All awarded grades are in reference to the IEM Ranking List.

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My usual thanks to all my current supporters and shoutouts to my big money boys:


23 thoughts on “[Crinnotes] Etymotic EVO: Canned Bread”

  1. Ety should at least gone the 4 drivers route, so they can have better definition and weight… Too bad they are too stuck in the success of the past

    1. The ER4XR holds up to the ER2XR & Evo no problem despite being Single BA. If anything this backs up the ER4XR & ER4SR should be 2BA to reach 19.5KHz instead of the 17KHz on the 1 BA versions.

  2. I’m surprised Crin didn’t take a bit of time to criticize how awful the the EVO’s stock cable is.

    Spider web width and not even MMCX so easy cable swaps are out of the window.

        1. how do you feel about request for one sentence’d impression of moondrop quarks here?

          (yeah I know, $15, cheapfi is my drug, sue me)

  3. Crinacle you just saved me a ton of money. Much appreciated, I’ll keep my ER4XR and ER2XR.
    EVO’s are probably nice for people who hate the ER series fitting, not a problem in my case.

  4. I am a big Ety head, own all the ER variants and love ’em. . . I think you’re being too kind to the Evo here. The tuning is, at best, a side grade, and for me the fit is way worse. The weight is also terrible. . . these things are heavy, and next to the annoying constantly tangling cable it feels like Lucid are laughing at me every time I try these out. Total disappointment for me.

    1. I loved ER4XR and when I received my EVO I was disappointed too. Personally find them not very detailed compared to ER4 series, I find the EVO bass shy too. And to finish this IEM is so heavy and even if the cable very high end I don’t like it at all.

  5. A ER2XR-ER4XR mashup would’ve been more interesting…
    Also, is that 12,5kHz dip all Etys exhibit audible? Seems Evo has gotten an extra serving of the dip.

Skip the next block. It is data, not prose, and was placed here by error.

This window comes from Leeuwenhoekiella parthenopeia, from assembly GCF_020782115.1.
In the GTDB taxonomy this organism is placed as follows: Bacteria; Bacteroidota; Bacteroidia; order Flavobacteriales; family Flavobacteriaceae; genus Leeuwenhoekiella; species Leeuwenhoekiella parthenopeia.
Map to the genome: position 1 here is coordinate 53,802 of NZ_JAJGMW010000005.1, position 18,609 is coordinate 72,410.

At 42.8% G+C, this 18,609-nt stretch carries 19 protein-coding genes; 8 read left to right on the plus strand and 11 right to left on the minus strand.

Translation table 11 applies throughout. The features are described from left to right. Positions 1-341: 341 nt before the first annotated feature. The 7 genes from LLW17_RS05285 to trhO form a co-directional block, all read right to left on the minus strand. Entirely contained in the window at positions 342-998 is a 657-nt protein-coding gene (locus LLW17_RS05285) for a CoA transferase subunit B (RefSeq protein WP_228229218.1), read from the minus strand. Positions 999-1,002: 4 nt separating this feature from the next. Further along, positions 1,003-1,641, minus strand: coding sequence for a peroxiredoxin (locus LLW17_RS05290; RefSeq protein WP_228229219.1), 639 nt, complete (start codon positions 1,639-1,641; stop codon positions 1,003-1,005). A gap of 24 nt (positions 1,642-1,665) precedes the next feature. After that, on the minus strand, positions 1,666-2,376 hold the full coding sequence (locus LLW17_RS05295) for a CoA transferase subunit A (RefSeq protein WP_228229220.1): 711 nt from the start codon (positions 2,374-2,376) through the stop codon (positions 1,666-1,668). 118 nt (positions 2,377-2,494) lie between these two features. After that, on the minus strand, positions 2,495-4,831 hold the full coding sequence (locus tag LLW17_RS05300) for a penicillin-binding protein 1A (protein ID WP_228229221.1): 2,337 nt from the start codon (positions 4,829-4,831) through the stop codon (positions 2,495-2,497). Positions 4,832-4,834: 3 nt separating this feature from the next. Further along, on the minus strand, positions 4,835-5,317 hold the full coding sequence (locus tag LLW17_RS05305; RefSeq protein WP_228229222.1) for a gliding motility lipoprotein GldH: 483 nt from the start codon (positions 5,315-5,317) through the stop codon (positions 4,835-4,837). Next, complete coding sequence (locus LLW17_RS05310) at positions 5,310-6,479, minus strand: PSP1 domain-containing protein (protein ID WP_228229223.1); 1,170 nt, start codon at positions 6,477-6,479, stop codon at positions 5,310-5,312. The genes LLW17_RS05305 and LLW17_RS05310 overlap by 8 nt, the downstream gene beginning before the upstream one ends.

6. Too bad the sound quality seems less than that of the Blessing2 dusk. From a materials and workmanship point of view (do I dare say aesthetics?), the Evo’s are probably better, which might render their slightly higher price justifiable. Alas… maybe next time (on both sides)

  7. I’m curious about the distortion figures for these; one of the big advantages of more drivers is lowering distortion. My big issue with ER4 prior to me finally selling it was the mid distortion peak making things congested on loud, dense music. This is something that I found was alleviated even on cheap otherwise-less-capable multi-BA iems like KZ ZS7.

    1. That really shows how much distortion BA drivers can have. Usually any other driver type will never have that problem.

  8. What I did is I went through Etymotics filter tuning kit and landed on the white low ohm filter as the best sounding one. It extended the highs to a sufficient degree. I also bought the SuperBax upgrade cable sold separately by Etymotic as the stock cable actually is really annoying to handle. But not only is it annoying, it also seems to degrade performance quite a bit. It is a solid multi BA version of the ER series. But they should have sold it with a better cable and all their filters to fine tune. With that package they would have an customizable masterpiece. With the EVOs my headphone EQ is the flattest it ever was with for IEMs. Also I like to push their triple flanges a bit deeper in by just sticking them a bit more further out the stem to “guide” the sound nearer to the ear drum. The way you can experiment with all these factors to make them sound just perfect to your individual hearing makes them fresh french baguette for me.

  9. Imagine if Etymotic made their own proprietary BA drivers, put a little bit of damping on them for a little better note decay, and used a beryllium domed dynamic driver for the bass.

  10. Would love to see a comparison with the Etymotic ERX since it’s touted as an ER4XR in a body similar to the EVO.